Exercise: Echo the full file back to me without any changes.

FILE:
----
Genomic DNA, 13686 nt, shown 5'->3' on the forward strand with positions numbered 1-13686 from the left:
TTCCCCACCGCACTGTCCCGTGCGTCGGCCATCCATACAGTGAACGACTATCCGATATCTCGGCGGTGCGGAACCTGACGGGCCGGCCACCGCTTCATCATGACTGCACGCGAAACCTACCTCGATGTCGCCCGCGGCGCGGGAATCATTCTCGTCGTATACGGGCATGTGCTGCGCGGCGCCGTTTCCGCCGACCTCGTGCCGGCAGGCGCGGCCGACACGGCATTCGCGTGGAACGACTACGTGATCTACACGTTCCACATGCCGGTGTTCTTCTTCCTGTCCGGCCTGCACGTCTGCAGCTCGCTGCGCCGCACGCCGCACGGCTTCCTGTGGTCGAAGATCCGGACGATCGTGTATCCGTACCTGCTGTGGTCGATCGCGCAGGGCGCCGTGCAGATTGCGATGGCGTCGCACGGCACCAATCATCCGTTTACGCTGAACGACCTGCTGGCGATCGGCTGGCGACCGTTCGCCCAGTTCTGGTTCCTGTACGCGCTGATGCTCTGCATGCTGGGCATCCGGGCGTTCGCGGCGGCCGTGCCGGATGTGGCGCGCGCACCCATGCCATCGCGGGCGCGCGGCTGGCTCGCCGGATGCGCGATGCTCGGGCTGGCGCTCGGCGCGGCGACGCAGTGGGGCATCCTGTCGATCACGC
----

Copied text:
Genomic DNA, 13686 nt, shown 5'->3' on the forward strand with positions numbered 1-13686 from the left:
TTCCCCACCGCACTGTCCCGTGCGTCGGCCATCCATACAGTGAACGACTATCCGATATCTCGGCGGTGCGGAACCTGACGGGCCGGCCACCGCTTCATCATGACTGCACGCGAAACCTACCTCGATGTCGCCCGCGGCGCGGGAATCATTCTCGTCGTATACGGGCATGTGCTGCGCGGCGCCGTTTCCGCCGACCTCGTGCCGGCAGGCGCGGCCGACACGGCATTCGCGTGGAACGACTACGTGATCTACACGTTCCACATGCCGGTGTTCTTCTTCCTGTCCGGCCTGCACGTCTGCAGCTCGCTGCGCCGCACGCCGCACGGCTTCCTGTGGTCGAAGATCCGGACGATCGTGTATCCGTACCTGCTGTGGTCGATCGCGCAGGGCGCCGTGCAGATTGCGATGGCGTCGCACGGCACCAATCATCCGTTTACGCTGAACGACCTGCTGGCGATCGGCTGGCGACCGTTCGCCCAGTTCTGGTTCCTGTACGCGCTGATGCTCTGCATGCTGGGCATCCGGGCGTTCGCGGCGGCCGTGCCGGATGTGGCGCGCGCACCCATGCCATCGCGGGCGCGCGGCTGGCTCGCCGGATGCGCGATGCTCGGGCTGGCGCTCGGCGCGGCGACGCAGTGGGGCATCCTGTCGATCACGC